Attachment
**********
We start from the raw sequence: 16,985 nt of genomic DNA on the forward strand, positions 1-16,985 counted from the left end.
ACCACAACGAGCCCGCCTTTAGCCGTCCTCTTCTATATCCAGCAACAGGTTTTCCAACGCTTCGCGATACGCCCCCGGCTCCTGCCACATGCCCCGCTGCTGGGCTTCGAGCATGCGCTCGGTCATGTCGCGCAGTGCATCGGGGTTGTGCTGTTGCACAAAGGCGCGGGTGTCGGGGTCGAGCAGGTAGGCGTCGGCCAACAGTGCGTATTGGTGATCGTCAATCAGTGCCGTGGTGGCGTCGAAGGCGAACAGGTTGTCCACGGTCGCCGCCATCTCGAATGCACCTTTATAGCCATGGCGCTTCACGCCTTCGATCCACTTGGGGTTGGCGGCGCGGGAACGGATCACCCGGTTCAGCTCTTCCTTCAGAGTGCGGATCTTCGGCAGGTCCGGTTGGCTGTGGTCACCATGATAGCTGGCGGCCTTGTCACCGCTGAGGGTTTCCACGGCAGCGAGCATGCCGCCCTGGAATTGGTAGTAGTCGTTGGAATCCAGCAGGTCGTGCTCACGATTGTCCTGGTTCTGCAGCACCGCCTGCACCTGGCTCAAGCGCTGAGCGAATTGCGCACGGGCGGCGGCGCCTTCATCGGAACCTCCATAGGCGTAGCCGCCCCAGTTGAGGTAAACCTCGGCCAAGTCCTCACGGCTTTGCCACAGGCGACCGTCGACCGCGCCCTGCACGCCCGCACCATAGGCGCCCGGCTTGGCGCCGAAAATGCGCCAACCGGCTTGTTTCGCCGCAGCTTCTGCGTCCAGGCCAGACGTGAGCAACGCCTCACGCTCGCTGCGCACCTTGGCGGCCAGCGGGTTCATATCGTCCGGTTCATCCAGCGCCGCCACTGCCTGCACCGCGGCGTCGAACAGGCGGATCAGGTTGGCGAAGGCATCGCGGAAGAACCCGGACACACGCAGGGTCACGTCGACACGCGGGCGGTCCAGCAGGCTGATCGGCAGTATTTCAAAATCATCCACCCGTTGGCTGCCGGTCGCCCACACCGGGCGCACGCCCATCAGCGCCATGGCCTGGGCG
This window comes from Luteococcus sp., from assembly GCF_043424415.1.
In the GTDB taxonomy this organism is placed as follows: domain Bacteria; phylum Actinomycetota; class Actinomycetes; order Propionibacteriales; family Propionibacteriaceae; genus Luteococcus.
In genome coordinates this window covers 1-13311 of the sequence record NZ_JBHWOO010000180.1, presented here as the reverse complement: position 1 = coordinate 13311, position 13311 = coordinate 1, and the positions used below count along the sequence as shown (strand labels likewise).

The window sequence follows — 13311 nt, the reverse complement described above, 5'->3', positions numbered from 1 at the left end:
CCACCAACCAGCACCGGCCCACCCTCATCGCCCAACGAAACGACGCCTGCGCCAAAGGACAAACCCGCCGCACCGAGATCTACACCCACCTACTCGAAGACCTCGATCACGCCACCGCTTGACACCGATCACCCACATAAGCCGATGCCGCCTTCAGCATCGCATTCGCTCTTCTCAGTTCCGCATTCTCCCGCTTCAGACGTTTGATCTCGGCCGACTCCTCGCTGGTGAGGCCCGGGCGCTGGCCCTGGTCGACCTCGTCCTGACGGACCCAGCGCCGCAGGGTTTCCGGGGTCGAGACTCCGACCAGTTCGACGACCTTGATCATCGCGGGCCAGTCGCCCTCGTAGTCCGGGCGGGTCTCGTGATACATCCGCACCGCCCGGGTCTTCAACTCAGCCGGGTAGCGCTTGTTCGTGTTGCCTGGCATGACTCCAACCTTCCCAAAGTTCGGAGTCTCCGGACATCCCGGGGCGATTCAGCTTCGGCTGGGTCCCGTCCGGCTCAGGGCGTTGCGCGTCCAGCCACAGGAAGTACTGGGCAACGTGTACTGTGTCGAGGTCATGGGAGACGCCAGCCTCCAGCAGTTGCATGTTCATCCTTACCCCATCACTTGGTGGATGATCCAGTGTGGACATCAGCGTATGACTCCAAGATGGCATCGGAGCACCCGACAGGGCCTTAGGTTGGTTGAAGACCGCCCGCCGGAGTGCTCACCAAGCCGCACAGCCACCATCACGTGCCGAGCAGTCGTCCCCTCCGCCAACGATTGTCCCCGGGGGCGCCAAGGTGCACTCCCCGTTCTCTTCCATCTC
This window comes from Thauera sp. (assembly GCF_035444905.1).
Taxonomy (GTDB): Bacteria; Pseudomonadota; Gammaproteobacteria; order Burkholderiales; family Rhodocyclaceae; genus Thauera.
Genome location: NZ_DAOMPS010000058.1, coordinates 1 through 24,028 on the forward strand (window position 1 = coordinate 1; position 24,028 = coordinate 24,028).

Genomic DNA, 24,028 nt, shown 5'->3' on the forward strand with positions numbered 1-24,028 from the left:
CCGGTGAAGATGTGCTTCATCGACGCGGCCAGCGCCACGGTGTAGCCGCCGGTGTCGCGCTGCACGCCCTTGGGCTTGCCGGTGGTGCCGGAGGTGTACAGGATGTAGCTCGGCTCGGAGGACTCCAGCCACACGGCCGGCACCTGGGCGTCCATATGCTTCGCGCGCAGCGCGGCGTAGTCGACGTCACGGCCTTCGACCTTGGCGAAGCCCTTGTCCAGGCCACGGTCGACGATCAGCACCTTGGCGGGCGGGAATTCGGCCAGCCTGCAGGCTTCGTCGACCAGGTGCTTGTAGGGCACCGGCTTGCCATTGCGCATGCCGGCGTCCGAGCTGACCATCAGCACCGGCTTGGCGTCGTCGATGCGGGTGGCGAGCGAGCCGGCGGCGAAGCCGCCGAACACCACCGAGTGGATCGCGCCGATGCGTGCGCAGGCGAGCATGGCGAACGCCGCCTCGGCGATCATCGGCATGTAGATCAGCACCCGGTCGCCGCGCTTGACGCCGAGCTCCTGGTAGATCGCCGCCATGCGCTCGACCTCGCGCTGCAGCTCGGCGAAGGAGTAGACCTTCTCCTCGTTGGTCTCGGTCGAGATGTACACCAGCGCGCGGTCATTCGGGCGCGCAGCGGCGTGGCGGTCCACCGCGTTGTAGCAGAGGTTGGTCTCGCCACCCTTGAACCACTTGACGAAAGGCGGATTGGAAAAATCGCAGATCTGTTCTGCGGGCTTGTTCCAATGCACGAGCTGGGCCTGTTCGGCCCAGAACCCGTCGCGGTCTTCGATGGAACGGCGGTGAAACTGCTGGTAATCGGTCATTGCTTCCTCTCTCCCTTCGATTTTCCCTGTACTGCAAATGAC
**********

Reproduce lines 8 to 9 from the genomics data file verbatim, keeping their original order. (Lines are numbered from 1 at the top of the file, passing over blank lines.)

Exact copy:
This window comes from Thauera sp. (assembly GCF_035444905.1).
Taxonomy (GTDB): Bacteria; Pseudomonadota; Gammaproteobacteria; order Burkholderiales; family Rhodocyclaceae; genus Thauera.